Bridging the gap

The gap between your current brand perception, we’ll call it P1, and your desired brand perception, we’ll call it P2, is your brand perception gap. Closing this gap is the essence of developing an effective brand strategy that defines the words, images and experiences that will successfully influence customers' perceptions of your brand. You may not be able to decide what customers think of your brand, but you can influence their perceptions of it.

Making sure your brand makes the right first impressions on a customer is important because getting them to change their perceptions of your brand later on is difficult, if not impossible. Also, it’s important to think about what you want your brand to be known for long-term – from the beginning – so you don’t box yourself in by making moves early on that create narrow perceptions in the minds of customers.

From/to

In its simplest form, the brand positioning process can be stated as going from a current perception to a new one. A simple two-column table can help to organize your thinking about this study in contrast. By listing current brand perceptions in the left-hand column and contrasting the desired perception in the right-hand column, you can make the before-and-after positioning picture easier to understand and share with your team.

A nonprofit organization called VentureCapital.Org asked us to guide them through a rebrand. The organization was approaching its fortieth anniversary of mentoring first-time startup founders and showing them how to validate, package and pitch their business ideas to early-stage investors. Despite the organization’s longevity, it was diluting its brand position and perception by sending mixed signals to stakeholders.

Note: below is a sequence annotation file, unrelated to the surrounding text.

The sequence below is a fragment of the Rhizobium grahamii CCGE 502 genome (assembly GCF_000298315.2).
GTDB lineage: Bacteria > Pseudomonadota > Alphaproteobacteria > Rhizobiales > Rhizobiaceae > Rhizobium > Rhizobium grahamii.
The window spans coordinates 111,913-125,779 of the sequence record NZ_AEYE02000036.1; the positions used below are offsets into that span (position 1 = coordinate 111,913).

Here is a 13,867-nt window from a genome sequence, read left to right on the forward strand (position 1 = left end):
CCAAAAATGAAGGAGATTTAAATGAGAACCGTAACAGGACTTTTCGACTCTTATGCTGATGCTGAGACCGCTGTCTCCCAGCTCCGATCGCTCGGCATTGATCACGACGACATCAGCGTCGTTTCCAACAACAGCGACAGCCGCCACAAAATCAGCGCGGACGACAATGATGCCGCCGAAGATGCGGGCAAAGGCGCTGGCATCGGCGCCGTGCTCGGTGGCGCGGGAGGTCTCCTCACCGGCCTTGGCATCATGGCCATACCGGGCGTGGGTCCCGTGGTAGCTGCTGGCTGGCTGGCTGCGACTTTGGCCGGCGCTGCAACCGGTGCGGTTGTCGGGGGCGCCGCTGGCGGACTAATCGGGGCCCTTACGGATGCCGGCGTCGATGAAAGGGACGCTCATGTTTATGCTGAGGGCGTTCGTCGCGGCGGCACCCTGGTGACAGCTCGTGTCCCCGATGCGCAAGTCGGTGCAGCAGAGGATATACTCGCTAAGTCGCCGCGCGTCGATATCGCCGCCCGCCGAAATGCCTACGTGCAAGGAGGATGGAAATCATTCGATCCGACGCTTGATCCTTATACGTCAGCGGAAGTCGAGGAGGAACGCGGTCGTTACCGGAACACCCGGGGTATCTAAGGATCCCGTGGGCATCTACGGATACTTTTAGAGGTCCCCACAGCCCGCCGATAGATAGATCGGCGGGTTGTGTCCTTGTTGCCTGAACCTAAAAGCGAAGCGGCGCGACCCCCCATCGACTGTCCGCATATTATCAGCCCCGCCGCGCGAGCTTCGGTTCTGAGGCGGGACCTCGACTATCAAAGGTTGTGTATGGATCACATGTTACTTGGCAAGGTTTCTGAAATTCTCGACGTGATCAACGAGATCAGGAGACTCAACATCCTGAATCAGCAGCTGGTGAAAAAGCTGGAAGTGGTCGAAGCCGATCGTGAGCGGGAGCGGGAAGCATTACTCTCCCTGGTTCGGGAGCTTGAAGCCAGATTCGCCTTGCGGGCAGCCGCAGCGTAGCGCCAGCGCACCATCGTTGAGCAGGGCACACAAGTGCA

The organization's name confused state legislators; some mistakenly thought it was a for-profit venture capital fund and couldn’t understand why it would ask for state dollars to help grow new businesses and create more jobs. Similarly, the name of the organization led some entrepreneurs to think that VentureCapital.Org could be a source of funding for them, which wasn’t the case. Mentors saw the organization as a way to make new professional connections while giving back and sharing their expertise. Investors were starting to identify with and revolve around the organization’s subbrand events as though they were the parent brand itself.

Like the parable of the blind men and the elephant, VentureCapital.Org stood for something different to each of its audiences. It lacked a clear brand position that all its audiences could buy into, identify with, promote, and support.

Based on our findings from the brand discovery process, we uncovered insights into narrative themes and threads that were authentic to the brand’s origin story, acknowledged positive developments in becoming more inclusive of women and minorities, resonated with all its stakeholder groups, and paved the way for new growth opportunities. We leveraged these insights to position the brand from an organization with a fuzzy and confused image to a nonprofit organization that makes entrepreneurs more investable and connects them to capital in underserved markets across the US.

In support of this new positioning statement, we changed the name of the organization from VentureCapital.Org – a name chosen for its domain availability – to Kinect Capital. This name reinforces the organization’s origin story as one of America’s first accelerators. It renews its heartfelt commitment to creating a sense of kinship and community where entrepreneurs, mentors and investors connect.

By clarifying its brand position and changing its name, the organization re-affirmed its nonprofit status and positioned the parent brand as being paramount by positioning at the center of the Kinect Capital universe, around which all its event brands revolved as strong subsidiaries and satellites.